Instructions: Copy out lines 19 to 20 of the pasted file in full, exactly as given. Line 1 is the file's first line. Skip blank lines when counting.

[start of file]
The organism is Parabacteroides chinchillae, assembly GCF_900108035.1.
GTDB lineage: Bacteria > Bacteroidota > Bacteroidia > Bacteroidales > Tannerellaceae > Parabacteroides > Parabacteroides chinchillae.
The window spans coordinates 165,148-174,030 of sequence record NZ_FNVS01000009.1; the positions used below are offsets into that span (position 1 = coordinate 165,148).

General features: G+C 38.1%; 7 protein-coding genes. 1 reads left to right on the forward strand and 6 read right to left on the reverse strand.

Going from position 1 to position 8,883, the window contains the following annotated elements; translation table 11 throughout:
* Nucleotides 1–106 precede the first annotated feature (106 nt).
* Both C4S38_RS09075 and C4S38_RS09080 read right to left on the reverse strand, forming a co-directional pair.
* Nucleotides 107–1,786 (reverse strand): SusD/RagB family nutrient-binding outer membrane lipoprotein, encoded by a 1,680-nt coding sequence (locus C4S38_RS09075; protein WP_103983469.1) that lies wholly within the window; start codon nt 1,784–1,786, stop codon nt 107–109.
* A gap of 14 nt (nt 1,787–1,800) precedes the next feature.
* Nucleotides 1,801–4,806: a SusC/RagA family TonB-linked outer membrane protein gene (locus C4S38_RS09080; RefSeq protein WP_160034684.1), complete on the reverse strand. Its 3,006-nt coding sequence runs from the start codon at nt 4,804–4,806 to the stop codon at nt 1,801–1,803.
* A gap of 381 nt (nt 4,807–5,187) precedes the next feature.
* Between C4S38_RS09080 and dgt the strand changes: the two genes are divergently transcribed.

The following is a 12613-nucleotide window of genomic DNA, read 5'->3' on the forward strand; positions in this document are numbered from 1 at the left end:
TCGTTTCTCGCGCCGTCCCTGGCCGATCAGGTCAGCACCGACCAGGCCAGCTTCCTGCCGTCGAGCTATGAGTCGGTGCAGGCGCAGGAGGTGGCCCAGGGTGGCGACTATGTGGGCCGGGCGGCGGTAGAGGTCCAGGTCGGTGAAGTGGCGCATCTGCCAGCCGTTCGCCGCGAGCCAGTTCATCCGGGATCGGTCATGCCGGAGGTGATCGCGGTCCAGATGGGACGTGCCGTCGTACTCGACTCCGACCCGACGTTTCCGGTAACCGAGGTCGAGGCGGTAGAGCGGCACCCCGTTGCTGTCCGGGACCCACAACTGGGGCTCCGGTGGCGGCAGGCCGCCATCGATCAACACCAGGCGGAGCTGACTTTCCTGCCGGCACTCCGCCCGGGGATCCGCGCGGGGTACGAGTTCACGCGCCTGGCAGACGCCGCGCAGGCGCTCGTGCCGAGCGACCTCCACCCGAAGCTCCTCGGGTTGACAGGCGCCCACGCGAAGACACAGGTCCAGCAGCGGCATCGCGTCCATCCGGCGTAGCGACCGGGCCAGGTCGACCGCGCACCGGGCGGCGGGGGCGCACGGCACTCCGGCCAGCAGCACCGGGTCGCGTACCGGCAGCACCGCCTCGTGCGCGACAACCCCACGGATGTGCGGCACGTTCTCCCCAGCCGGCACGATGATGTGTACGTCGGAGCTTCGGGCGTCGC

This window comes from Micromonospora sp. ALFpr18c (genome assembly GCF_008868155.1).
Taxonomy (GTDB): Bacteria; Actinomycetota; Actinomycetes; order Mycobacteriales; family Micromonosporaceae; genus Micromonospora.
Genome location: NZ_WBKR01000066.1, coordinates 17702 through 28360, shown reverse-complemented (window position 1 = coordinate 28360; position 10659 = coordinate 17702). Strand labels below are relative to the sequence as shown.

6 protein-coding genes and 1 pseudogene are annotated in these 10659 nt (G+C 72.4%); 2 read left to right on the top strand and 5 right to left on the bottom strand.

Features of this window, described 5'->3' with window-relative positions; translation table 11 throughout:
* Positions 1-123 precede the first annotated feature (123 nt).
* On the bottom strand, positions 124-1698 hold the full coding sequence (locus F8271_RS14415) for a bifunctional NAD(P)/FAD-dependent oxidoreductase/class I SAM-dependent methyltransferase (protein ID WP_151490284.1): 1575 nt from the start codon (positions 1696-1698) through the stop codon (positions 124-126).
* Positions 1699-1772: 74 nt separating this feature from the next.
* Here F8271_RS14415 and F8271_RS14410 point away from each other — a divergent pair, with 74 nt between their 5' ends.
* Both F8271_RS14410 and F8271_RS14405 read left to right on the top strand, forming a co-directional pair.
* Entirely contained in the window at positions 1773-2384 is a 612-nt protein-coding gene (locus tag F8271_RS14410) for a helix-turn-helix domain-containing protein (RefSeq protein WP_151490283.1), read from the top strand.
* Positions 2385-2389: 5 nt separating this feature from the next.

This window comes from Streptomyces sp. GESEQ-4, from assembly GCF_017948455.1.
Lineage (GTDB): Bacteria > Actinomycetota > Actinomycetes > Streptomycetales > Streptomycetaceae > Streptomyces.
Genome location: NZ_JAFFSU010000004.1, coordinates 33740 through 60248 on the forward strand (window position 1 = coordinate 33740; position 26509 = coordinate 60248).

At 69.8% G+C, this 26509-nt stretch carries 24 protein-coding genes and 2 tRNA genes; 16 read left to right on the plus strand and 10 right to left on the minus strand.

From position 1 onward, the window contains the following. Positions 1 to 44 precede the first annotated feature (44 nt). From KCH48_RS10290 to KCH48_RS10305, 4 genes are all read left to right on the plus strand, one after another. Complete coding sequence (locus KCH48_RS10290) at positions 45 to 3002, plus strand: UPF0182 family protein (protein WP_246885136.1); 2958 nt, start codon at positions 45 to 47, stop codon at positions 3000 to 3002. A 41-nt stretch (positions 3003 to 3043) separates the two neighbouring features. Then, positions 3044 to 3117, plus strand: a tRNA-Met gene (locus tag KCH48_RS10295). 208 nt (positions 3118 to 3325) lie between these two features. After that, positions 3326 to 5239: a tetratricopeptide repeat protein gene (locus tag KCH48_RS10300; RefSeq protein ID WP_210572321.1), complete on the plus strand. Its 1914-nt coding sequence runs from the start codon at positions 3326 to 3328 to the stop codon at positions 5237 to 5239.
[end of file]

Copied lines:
Features of this window, described 5'->3' with window-relative positions; translation table 11 throughout:
* Positions 1-123 precede the first annotated feature (123 nt).